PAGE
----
Marketers need to focus on designing and executing a strategy that drives value-based results.

That’s the thought of MediaCrossing, a Stamford Connecticut-based digital advertising agency. I recently asked MediaCrossing CEO Michael Kalman for his views on how best the process works.

Paul Talbot: When a marketer decides to focus on a value-based outcome, how do you gauge in advance how well that outcome resonates with the customer?

Michael Kalman: Our advice is to always take a test and learn approach to determining value-based results. Your plan will determine the KPIs for measurement with a tactical strategic plan, and after 7-10 days, measure effectiveness and optimize toward the goals that make the most sense for your client’s goals at that point in the funnel.

Measuring the effectiveness of factors such as creative, first-party and third-party data, geo-targeting, and platform will help inform your decision before investing additional budget, time, and resources.

Talbot: What are some best practices for the type of test that can help a marketer determine the benefits of this value-based outcome?

Kalman: Industry references won’t have as much of an impact as practical, thoughtful research when it comes to your customers’ lifestyle and campaign goals. Always do research ahead of time based on your existing customer data and projected customer demographics and psychographics.

For example, we were tasked with running a campaign for a pre-pandemic arena show in Florida. From initial research and test-and-learn, we found that the majority of audiences were ESL consumers.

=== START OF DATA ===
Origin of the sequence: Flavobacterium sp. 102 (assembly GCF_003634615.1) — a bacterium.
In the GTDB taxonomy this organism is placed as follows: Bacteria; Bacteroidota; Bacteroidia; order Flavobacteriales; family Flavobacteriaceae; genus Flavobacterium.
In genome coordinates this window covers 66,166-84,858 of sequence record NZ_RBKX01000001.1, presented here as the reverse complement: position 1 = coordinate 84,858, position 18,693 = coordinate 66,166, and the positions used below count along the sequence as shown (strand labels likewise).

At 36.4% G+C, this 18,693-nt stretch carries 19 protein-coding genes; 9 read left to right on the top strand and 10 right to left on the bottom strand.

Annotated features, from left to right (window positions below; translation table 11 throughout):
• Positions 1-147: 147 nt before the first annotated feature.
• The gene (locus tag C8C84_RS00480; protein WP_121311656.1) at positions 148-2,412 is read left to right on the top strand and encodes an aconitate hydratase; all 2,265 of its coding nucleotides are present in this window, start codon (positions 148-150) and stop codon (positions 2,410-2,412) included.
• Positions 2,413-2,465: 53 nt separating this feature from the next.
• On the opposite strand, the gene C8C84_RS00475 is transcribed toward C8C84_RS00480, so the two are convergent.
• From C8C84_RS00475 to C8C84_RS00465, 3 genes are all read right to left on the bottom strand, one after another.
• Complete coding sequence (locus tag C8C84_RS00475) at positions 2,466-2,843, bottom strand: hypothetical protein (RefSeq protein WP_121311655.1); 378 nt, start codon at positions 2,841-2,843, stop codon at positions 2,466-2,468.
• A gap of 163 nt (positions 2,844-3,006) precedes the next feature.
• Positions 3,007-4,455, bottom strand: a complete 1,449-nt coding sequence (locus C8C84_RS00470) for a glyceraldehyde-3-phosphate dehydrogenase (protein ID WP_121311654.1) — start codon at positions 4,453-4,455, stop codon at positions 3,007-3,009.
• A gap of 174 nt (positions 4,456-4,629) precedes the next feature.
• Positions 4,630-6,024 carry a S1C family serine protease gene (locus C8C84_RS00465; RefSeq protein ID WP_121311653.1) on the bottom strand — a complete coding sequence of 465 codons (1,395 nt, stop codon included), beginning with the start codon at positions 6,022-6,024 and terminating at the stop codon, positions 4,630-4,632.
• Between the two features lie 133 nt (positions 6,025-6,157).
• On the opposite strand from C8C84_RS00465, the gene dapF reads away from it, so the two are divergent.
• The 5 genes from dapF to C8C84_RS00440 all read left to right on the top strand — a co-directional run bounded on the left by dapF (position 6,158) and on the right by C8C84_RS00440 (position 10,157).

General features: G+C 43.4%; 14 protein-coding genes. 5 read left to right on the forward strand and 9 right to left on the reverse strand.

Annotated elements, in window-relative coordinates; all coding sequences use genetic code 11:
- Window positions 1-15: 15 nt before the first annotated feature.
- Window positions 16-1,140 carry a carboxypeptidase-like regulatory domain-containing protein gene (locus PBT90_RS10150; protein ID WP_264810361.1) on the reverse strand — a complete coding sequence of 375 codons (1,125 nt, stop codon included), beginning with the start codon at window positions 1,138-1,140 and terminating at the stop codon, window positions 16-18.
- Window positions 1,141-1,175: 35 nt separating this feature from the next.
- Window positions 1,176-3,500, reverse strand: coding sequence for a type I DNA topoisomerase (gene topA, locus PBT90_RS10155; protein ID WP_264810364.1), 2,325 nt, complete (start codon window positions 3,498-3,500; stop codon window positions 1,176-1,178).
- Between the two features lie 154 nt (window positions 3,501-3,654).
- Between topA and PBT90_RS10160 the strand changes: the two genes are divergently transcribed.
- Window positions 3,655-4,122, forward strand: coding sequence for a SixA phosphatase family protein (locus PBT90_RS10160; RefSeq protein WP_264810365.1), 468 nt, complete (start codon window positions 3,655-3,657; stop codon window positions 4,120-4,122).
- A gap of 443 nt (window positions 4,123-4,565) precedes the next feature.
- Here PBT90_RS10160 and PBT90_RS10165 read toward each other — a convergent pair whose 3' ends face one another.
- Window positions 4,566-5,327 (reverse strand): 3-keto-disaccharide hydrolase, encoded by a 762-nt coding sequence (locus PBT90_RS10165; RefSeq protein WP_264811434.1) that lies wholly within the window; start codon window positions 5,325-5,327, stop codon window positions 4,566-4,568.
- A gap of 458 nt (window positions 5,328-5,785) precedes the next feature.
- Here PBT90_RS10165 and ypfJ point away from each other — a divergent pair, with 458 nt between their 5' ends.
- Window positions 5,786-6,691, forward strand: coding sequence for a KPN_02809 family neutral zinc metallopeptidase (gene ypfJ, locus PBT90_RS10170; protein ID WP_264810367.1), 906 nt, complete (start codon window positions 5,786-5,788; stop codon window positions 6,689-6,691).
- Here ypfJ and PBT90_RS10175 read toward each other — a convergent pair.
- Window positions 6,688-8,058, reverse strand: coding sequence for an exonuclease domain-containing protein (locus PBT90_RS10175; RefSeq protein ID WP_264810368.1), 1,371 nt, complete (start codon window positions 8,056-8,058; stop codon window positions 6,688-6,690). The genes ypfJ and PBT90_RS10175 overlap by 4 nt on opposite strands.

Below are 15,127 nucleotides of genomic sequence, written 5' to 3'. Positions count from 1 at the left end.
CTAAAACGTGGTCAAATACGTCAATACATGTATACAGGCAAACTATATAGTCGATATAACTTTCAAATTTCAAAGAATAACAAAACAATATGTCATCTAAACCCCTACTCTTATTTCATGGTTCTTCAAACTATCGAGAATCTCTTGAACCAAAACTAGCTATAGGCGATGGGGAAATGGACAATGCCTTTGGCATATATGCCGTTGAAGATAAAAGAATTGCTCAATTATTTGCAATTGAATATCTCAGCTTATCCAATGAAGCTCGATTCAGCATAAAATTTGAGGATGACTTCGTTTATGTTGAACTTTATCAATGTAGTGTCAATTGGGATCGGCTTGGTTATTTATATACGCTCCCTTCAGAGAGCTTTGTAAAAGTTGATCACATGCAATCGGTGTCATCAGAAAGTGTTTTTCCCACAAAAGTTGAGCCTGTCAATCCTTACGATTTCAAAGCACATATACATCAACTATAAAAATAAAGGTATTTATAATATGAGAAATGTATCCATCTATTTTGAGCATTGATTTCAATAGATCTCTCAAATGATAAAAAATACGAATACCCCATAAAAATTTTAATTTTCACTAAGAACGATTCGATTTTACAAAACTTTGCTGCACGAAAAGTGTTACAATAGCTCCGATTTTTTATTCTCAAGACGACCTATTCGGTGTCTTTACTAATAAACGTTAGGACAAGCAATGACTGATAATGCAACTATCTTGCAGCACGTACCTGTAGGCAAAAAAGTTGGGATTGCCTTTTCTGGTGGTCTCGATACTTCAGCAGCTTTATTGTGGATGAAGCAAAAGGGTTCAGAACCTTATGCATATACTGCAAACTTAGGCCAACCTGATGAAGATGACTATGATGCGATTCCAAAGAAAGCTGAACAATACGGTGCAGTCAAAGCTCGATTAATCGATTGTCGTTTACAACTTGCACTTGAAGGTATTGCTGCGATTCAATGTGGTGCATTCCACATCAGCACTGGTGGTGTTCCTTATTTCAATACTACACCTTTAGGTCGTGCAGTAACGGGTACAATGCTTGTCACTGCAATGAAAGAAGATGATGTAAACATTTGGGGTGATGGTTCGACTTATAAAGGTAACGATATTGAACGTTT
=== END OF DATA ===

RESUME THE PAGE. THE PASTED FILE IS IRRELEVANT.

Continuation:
Additionally, these consumers were much more likely to be single-device (mobile) users than multiple-device users in other regions of the United States. This key feature of targeting has allowed our campaigns to not only be more cost effective, but also more effective in reaching the right people with the highest propensity to convert.

Talbot: What suggestions do you have for the marketer who understands the importance of speed and moving quickly to innovation, but wants to minimize the downside of reckless speed?

Kalman: We recommend clients adopt an agile framework and be smart with data.

Implement the tactics with the greatest propensity for success, while employing an agile process to constantly plan, iterate, and adapt. It’s important for marketing organizations to understand how an agile marketing structure can help respond at speed with precision.

Talbot: How has this era of disruption impacted marketers’ ability to test? Is it easier or more difficult?

Kalman: This era hasn’t been particularly difficult, but the landscape has become more competitive and more expensive as the digital ecosystem has grown. In 2020, more than 6 million American households had to cut the cord with pay TV, bringing the total number of cord-cutting households to 31.2 million (eMarketer).

We’re seeing cable TV’s most important advertising window, the Super Bowl, overtaken by major brands this year in direct response to the Covid pandemic.

Marketers have further embraced the idea that digital media allows for less initial buy-in, greater flexibility, and an increased ability to adapt to changing social, political, and technological preferences.

While there is an increase in competition and spending, digital media has created an opportunity for brands to compete on a level playing field. Sophisticated audience targeting and testing techniques will give mid-market competitors the edge previously enjoyed by the world’s largest companies.

Talbot: Any other ideas you would like to share?

Kalman: Smart data targeting, marketing strategy, testing and reporting will be key differentiators of success for marketing teams as we move forward into 2021.

Reaching the right people, at the right stage of the funnel, with the right message will ensure you reach the most profitable consumers while using your media budget efficiently. Agile marketing provides the speed and accuracy needed in today’s complex world.

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